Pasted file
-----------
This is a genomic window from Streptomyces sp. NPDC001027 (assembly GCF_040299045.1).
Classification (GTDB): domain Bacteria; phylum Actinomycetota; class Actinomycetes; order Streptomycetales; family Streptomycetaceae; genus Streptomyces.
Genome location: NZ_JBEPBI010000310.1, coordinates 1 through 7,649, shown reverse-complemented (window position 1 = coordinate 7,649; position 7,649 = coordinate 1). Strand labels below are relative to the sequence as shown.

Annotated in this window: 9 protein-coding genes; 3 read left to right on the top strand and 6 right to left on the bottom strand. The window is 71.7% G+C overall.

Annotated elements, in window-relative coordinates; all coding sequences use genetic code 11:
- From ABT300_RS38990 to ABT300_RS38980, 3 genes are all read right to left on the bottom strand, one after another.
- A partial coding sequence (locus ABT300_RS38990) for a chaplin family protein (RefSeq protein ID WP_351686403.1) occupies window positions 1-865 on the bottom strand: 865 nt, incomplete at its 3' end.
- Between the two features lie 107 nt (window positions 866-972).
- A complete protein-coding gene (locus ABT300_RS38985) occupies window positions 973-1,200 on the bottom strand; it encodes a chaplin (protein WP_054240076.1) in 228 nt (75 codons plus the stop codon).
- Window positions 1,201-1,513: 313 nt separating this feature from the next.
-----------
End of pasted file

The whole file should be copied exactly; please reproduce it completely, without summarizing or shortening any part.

This is a genomic window from Streptomyces sp. NPDC001027 (assembly GCF_040299045.1).
Classification (GTDB): domain Bacteria; phylum Actinomycetota; class Actinomycetes; order Streptomycetales; family Streptomycetaceae; genus Streptomyces.
Genome location: NZ_JBEPBI010000310.1, coordinates 1 through 7,649, shown reverse-complemented (window position 1 = coordinate 7,649; position 7,649 = coordinate 1). Strand labels below are relative to the sequence as shown.

Annotated in this window: 9 protein-coding genes; 3 read left to right on the top strand and 6 right to left on the bottom strand. The window is 71.7% G+C overall.

Annotated elements, in window-relative coordinates; all coding sequences use genetic code 11:
- From ABT300_RS38990 to ABT300_RS38980, 3 genes are all read right to left on the bottom strand, one after another.
- A partial coding sequence (locus ABT300_RS38990) for a chaplin family protein (RefSeq protein ID WP_351686403.1) occupies window positions 1-865 on the bottom strand: 865 nt, incomplete at its 3' end.
- Between the two features lie 107 nt (window positions 866-972).
- A complete protein-coding gene (locus ABT300_RS38985) occupies window positions 973-1,200 on the bottom strand; it encodes a chaplin (protein WP_054240076.1) in 228 nt (75 codons plus the stop codon).
- Window positions 1,201-1,513: 313 nt separating this feature from the next.